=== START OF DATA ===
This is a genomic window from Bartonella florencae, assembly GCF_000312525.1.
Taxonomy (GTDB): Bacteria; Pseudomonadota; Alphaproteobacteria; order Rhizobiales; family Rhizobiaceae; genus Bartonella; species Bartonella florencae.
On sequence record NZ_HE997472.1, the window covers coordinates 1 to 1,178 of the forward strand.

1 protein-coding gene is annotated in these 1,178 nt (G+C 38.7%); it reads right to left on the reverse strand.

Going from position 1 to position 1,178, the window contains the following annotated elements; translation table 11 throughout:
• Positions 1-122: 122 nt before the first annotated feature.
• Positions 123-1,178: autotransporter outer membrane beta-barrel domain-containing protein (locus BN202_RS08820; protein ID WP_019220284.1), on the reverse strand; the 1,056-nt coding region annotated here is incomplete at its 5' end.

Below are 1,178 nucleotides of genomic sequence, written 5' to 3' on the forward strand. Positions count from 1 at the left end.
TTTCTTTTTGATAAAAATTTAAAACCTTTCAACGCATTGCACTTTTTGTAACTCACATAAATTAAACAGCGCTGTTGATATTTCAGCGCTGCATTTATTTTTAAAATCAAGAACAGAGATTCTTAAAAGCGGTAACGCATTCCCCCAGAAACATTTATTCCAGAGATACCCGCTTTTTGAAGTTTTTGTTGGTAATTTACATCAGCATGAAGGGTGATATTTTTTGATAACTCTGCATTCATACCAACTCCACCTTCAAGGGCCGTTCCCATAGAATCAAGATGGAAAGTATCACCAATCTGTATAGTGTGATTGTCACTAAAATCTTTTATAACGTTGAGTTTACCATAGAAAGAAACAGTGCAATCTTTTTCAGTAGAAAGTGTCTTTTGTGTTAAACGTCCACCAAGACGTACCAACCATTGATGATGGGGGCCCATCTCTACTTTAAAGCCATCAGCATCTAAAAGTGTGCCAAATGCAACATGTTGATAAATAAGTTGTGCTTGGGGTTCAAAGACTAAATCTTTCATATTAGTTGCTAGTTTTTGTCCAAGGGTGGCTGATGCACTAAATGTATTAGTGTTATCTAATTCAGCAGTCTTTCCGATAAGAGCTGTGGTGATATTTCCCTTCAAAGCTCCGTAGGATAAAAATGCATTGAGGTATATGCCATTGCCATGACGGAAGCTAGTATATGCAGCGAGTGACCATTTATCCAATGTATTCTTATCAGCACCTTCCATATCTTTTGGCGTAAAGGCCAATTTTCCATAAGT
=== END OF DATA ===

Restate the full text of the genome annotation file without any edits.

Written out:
This is a genomic window from Bartonella florencae, assembly GCF_000312525.1.
Taxonomy (GTDB): Bacteria; Pseudomonadota; Alphaproteobacteria; order Rhizobiales; family Rhizobiaceae; genus Bartonella; species Bartonella florencae.
On sequence record NZ_HE997472.1, the window covers coordinates 1 to 1,178 of the forward strand.

1 protein-coding gene is annotated in these 1,178 nt (G+C 38.7%); it reads right to left on the reverse strand.

Going from position 1 to position 1,178, the window contains the following annotated elements; translation table 11 throughout:
• Positions 1-122: 122 nt before the first annotated feature.
• Positions 123-1,178: autotransporter outer membrane beta-barrel domain-containing protein (locus BN202_RS08820; protein ID WP_019220284.1), on the reverse strand; the 1,056-nt coding region annotated here is incomplete at its 5' end.

Below are 1,178 nucleotides of genomic sequence, written 5' to 3' on the forward strand. Positions count from 1 at the left end.
TTTCTTTTTGATAAAAATTTAAAACCTTTCAACGCATTGCACTTTTTGTAACTCACATAAATTAAACAGCGCTGTTGATATTTCAGCGCTGCATTTATTTTTAAAATCAAGAACAGAGATTCTTAAAAGCGGTAACGCATTCCCCCAGAAACATTTATTCCAGAGATACCCGCTTTTTGAAGTTTTTGTTGGTAATTTACATCAGCATGAAGGGTGATATTTTTTGATAACTCTGCATTCATACCAACTCCACCTTCAAGGGCCGTTCCCATAGAATCAAGATGGAAAGTATCACCAATCTGTATAGTGTGATTGTCACTAAAATCTTTTATAACGTTGAGTTTACCATAGAAAGAAACAGTGCAATCTTTTTCAGTAGAAAGTGTCTTTTGTGTTAAACGTCCACCAAGACGTACCAACCATTGATGATGGGGGCCCATCTCTACTTTAAAGCCATCAGCATCTAAAAGTGTGCCAAATGCAACATGTTGATAAATAAGTTGTGCTTGGGGTTCAAAGACTAAATCTTTCATATTAGTTGCTAGTTTTTGTCCAAGGGTGGCTGATGCACTAAATGTATTAGTGTTATCTAATTCAGCAGTCTTTCCGATAAGAGCTGTGGTGATATTTCCCTTCAAAGCTCCGTAGGATAAAAATGCATTGAGGTATATGCCATTGCCATGACGGAAGCTAGTATATGCAGCGAGTGACCATTTATCCAATGTATTCTTATCAGCACCTTCCATATCTTTTGGCGTAAAGGCCAATTTTCCATAAGT